If you run a family-owned business and have a plan to pass it on to someone else when you're no longer able to run it, it’s important to spend time with your potential successor to make sure the transition goes as smoothly as possible. As you're developing a training plan for your successor, you’ll need to identify all the important functions of the business and have them spend some time working on each of them to gain the right amount of familiarity. The length of time needed for this should factor into your succession timetable.
"Immerse your successor in the business of your company so he or she sees both the depth and breadth of the operation," according to SCORE, a nonprofit association supported by the U.S. Small Business Administration. "This may sound simple enough, but there is a certain amount of 'letting go' that goes along with teaching your successor by allowing him or her to learn, grow and make mistakes before assuming the helm. By creating a culture that encourages the person to take charge within broad guidelines, you establish space for your successor's style to fit with your broader business goals."1
The younger generation is probably excited about the possibility of making changes when they take over the family business, but moving too swiftly can lead to danger. Explain this to the successor, and help them understand the value of keeping current arrangements in place until it’s time to gradually make changes.
For example, the successor may wish to switch the company's accounts to a different bank when they take over. Before that happens, they should be encouraged to get to know the banker who's currently handling the company's finances. Your banker has knowledge of the business’s history and how it runs, as well as its business cycles, cash flow challenges, etc. Your banker can be a third-party resource the new owners can count on for unbiased advice, which they’ll need as they start out on their new venture.2
It's also a good idea to discuss maintaining the rest of the professional team (CPA, attorney, etc.) as valuable resources and advisors if they have been serving the company well. Chances are they also have a lot of history with the company and have developed a close relationship with it.
Harvard Business Review published an interesting piece3 about businesses that made too many changes too quickly under new leadership, and the results were generally not favorable, though it also speaks to businesses that didn’t make changes quickly enough. It points out that often the issue is less about how fast business leaders are willing to move, and more about whether customers are ready for the changes being made.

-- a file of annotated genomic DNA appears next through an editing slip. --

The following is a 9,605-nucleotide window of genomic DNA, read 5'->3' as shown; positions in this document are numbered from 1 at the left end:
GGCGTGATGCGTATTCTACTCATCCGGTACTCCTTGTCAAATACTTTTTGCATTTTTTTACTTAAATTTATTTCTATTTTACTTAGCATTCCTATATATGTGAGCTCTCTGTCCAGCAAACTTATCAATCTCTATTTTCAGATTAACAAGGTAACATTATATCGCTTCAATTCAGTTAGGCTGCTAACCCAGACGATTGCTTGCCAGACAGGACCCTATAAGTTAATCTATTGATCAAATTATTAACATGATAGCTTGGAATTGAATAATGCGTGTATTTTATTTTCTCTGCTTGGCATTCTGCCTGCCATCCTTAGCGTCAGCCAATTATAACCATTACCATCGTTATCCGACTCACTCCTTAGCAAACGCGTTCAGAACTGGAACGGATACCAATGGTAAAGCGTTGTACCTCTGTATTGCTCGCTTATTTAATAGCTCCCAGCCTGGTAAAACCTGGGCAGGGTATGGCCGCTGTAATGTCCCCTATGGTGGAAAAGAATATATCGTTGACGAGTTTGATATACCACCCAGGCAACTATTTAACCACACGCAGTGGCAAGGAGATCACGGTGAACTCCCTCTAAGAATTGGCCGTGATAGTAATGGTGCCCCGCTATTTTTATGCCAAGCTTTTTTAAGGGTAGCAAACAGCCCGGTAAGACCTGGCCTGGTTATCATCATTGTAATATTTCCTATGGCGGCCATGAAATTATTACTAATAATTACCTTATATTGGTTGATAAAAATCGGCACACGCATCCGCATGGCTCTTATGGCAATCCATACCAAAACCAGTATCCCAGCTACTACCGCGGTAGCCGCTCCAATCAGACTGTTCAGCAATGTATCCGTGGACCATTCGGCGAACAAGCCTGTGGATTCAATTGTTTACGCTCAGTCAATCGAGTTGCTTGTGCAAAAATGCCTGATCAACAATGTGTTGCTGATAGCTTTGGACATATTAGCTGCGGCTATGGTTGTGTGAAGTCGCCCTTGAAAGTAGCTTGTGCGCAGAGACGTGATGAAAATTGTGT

This just drives home the point that no matter what changes the successor is making, how customers might be affected should never be too far out of mind. After all, without them, there is no business. There are plenty of potential changes behind the scenes that may seemingly have no bearing on how customers interact with the business, but if there are any potential ramifications, they should always be considered. If you see the potential for mistakes in this regard, make sure to have a conversation with your successor to ensure that they understand your view on the matter.
As you hand over your business – your life's work – to someone else, even if it is a beloved family member, it's likely that you'll be very protective of it, and that's completely understandable. You'll also need to accept that changes are inevitable, and that's okay, too. If you are open and honest about your feelings before and during the transition, the process faces a much greater chance of success, and the business itself will be all the better for it because its new leader will have a firmer grasp on how to handle things in ways that benefit the company and its customers.
2. Nevada State Bank often helps businesses organize a smooth transition. For more information, contact us at our Family Business Resources department: https://www.nsbank.com/business/family_business/index.jsp .
The information provided is presented for general informational purposes only and does not constitute tax, legal or business advice. Any views expressed in this article may not necessarily be those of Nevada State Bank, a division of ZB, N.A.